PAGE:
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Roboscientific is finalising its Covid-19 Room Monitor. This affordable unit can be installed into indoor environments where it will 'sniff' the air looking for the Volatile Organic Compound Digital Fingerprint associated with the disease. The Fingerprint is created by the odours created by metabolic changes to the sufferers caused by the SARS-CoV-2 virus and detected as changes to their VOC output (how they smell). The VOC Digital fingerprint is present even in asymptomatic sufferers, so this new screening system should solve the problem of disease transmission by people who have no indication they are infected.
The Covid-19 Air Monitor will be installed into a room and take air samples at regular intervals which it will automatically test to see if anyone present is infected with Covid-19 . The air sampling will need to take place in a closed room for 15-30 minutes. If the Covid Digital Fingerprint is found, the Monitor will automatically alert the designated person via SMS or wi-fi; who can then isolate the inhabitants of that room and arrange for individual tests to be given to identify who in that space has the infection.
Roboscientific is also developing an individual test, which uses the same technology to test the breath of individuals and check whether they are infected with Covid-19. This test also takes place in real-time using an automated device and from taking the breath sample to delivering the result should be a matter of minutes.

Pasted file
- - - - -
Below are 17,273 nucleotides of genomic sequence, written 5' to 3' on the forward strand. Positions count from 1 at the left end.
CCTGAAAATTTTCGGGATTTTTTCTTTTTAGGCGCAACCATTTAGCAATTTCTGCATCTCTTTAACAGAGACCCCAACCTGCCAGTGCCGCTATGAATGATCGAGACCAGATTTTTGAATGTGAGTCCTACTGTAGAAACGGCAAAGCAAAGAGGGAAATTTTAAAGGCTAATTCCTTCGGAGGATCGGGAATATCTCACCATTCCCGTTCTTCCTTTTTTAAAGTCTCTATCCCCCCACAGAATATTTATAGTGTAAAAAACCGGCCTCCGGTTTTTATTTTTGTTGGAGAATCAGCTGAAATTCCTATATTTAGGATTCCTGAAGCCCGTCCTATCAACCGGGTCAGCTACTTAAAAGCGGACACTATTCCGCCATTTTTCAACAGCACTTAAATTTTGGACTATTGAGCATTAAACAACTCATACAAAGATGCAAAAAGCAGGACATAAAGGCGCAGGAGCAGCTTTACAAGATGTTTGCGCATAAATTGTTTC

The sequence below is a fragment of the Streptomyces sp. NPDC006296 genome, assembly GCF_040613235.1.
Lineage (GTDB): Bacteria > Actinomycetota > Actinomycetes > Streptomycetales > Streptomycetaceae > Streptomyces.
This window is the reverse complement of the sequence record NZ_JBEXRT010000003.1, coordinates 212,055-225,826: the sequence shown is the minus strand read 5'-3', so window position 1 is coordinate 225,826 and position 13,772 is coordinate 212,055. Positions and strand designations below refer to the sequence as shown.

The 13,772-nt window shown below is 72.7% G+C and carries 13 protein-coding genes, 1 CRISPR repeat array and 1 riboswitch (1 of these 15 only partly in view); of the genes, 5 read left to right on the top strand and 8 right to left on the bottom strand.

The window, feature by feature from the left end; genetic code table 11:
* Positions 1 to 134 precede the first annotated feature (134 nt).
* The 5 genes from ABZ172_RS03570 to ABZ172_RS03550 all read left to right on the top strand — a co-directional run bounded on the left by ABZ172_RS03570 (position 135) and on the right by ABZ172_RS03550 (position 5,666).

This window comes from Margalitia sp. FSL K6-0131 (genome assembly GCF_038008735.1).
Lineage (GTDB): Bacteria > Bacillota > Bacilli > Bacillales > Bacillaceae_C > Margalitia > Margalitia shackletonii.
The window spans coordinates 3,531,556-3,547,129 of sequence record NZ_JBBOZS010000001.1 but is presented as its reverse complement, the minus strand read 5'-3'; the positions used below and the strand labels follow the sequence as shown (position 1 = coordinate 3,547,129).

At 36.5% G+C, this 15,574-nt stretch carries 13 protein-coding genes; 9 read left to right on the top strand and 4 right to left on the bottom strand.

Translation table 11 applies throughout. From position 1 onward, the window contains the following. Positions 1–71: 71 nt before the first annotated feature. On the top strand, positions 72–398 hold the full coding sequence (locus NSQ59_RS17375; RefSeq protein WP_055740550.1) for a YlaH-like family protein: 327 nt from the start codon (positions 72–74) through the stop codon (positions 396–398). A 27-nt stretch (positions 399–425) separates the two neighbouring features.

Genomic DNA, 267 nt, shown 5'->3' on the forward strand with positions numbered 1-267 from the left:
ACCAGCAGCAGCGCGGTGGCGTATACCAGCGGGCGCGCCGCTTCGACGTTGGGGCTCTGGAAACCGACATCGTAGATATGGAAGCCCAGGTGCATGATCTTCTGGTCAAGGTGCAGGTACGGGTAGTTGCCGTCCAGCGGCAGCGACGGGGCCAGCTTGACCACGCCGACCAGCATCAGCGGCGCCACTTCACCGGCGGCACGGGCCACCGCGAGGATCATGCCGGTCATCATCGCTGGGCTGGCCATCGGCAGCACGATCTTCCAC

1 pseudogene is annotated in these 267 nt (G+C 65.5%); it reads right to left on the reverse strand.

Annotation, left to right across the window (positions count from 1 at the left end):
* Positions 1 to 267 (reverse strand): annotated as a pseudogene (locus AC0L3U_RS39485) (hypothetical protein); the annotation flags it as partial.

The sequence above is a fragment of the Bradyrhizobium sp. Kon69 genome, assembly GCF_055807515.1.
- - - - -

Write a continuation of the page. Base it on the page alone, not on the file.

Like a dogs nose, the Roboscientific Monitor is highly sensitive and will recognise the presence of the Fingerprint in tiny proportions - its proprietary sensors are a new generation of VOC sensing technology and a marriage between electronic stimulation and the sensor materials used - all of which have been developed by Roboscientific.
In recent trials, led by researchers from the London School of Hygiene & Tropical Medicine (LSHTM), with Durham University, the study tested Roboscientific's VOC sensing to establish its value as a COVID-19 screening tool.
Over two days of testing samples of clothing worn by infected and non-infected people, the researchers found the sensors were able to distinguish between infected and uninfected samples, demonstrating that SARS-CoV-2 infection has a distinct odour. On the first day of testing they achieved an average of 98% specificity (meaning a low risk of false positive results) and an average of 99% sensitivity (meaning a low risk of false negative results).
On the second day of testing the sensors achieved 100% sensitivity and specificity, suggesting they can detect the presence of COVID-19 infection more accurately than any other diagnostic test available.
From these results, it is expected that the air sampling for VOCs emitted into the air from Covid-19 infected people will be able to spot them with a similarly high degree of accuracy.
This will all be done automatically without any disruption to the inhabitants or anyone having to act as tester. There is no individual cost associated with this test as it happens automatically within the machine, which is programmed to recallibrate itself at the end of each monitoring cycle ready for the next test.
Individual testing from breath samples should also achieve the same success rate - delivering a much more reliable result from the simple collection of a breath test and instant analysis - the whole process being completed in minutes.